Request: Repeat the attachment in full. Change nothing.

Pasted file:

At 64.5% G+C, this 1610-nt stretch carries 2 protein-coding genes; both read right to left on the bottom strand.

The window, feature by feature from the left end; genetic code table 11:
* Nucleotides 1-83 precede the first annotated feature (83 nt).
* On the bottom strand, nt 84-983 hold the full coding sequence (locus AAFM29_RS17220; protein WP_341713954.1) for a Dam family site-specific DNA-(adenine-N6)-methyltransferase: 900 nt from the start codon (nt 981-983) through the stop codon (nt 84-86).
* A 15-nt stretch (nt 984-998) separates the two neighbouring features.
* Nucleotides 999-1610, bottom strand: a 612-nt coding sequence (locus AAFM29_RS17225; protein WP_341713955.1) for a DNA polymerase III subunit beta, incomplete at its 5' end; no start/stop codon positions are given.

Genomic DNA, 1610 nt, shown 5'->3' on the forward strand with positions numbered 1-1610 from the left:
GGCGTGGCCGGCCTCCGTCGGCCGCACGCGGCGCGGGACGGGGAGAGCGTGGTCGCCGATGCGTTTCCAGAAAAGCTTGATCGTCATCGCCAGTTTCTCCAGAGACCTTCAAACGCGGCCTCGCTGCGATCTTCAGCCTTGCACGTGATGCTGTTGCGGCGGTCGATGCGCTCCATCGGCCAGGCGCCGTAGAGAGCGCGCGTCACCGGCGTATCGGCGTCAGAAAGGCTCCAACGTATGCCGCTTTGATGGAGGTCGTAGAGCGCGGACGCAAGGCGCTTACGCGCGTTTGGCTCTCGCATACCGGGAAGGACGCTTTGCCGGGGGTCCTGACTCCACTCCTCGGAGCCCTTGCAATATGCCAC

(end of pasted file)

At 64.5% G+C, this 1610-nt stretch carries 2 protein-coding genes; both read right to left on the bottom strand.

The window, feature by feature from the left end; genetic code table 11:
* Nucleotides 1-83 precede the first annotated feature (83 nt).
* On the bottom strand, nt 84-983 hold the full coding sequence (locus AAFM29_RS17220; protein WP_341713954.1) for a Dam family site-specific DNA-(adenine-N6)-methyltransferase: 900 nt from the start codon (nt 981-983) through the stop codon (nt 84-86).
* A 15-nt stretch (nt 984-998) separates the two neighbouring features.
* Nucleotides 999-1610, bottom strand: a 612-nt coding sequence (locus AAFM29_RS17225; protein WP_341713955.1) for a DNA polymerase III subunit beta, incomplete at its 5' end; no start/stop codon positions are given.

Genomic DNA, 1610 nt, shown 5'->3' on the forward strand with positions numbered 1-1610 from the left:
GGCGTGGCCGGCCTCCGTCGGCCGCACGCGGCGCGGGACGGGGAGAGCGTGGTCGCCGATGCGTTTCCAGAAAAGCTTGATCGTCATCGCCAGTTTCTCCAGAGACCTTCAAACGCGGCCTCGCTGCGATCTTCAGCCTTGCACGTGATGCTGTTGCGGCGGTCGATGCGCTCCATCGGCCAGGCGCCGTAGAGAGCGCGCGTCACCGGCGTATCGGCGTCAGAAAGGCTCCAACGTATGCCGCTTTGATGGAGGTCGTAGAGCGCGGACGCAAGGCGCTTACGCGCGTTTGGCTCTCGCATACCGGGAAGGACGCTTTGCCGGGGGTCCTGACTCCACTCCTCGGAGCCCTTGCAATATGCCAC